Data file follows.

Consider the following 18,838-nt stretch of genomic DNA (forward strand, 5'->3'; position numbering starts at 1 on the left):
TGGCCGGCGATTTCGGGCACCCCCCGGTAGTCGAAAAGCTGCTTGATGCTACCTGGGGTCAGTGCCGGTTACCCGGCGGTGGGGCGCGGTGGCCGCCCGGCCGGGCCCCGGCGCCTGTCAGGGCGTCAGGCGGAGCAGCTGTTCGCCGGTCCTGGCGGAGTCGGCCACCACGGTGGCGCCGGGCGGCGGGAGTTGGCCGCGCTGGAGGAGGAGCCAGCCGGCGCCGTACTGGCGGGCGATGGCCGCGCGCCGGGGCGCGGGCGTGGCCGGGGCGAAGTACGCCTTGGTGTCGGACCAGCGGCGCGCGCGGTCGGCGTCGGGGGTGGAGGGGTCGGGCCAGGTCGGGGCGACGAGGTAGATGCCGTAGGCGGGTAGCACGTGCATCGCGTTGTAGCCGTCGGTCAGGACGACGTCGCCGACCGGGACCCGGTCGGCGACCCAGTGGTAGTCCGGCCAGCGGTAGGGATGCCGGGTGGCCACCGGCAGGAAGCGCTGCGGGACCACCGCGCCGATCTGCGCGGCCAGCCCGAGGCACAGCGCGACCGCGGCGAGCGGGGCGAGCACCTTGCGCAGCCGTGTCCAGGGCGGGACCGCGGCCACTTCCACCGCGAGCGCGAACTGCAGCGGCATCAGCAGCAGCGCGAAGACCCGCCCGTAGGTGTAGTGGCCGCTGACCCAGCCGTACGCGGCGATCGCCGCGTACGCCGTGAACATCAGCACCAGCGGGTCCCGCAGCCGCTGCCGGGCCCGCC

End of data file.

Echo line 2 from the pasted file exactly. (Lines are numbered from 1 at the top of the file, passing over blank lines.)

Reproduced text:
TGGCCGGCGATTTCGGGCACCCCCCGGTAGTCGAAAAGCTGCTTGATGCTACCTGGGGTCAGTGCCGGTTACCCGGCGGTGGGGCGCGGTGGCCGCCCGGCCGGGCCCCGGCGCCTGTCAGGGCGTCAGGCGGAGCAGCTGTTCGCCGGTCCTGGCGGAGTCGGCCACCACGGTGGCGCCGGGCGGCGGGAGTTGGCCGCGCTGGAGGAGGAGCCAGCCGGCGCCGTACTGGCGGGCGATGGCCGCGCGCCGGGGCGCGGGCGTGGCCGGGGCGAAGTACGCCTTGGTGTCGGACCAGCGGCGCGCGCGGTCGGCGTCGGGGGTGGAGGGGTCGGGCCAGGTCGGGGCGACGAGGTAGATGCCGTAGGCGGGTAGCACGTGCATCGCGTTGTAGCCGTCGGTCAGGACGACGTCGCCGACCGGGACCCGGTCGGCGACCCAGTGGTAGTCCGGCCAGCGGTAGGGATGCCGGGTGGCCACCGGCAGGAAGCGCTGCGGGACCACCGCGCCGATCTGCGCGGCCAGCCCGAGGCACAGCGCGACCGCGGCGAGCGGGGCGAGCACCTTGCGCAGCCGTGTCCAGGGCGGGACCGCGGCCACTTCCACCGCGAGCGCGAACTGCAGCGGCATCAGCAGCAGCGCGAAGACCCGCCCGTAGGTGTAGTGGCCGCTGACCCAGCCGTACGCGGCGATCGCCGCGTACGCCGTGAACATCAGCACCAGCGGGTCCCGCAGCCGCTGCCGGGCCCGCC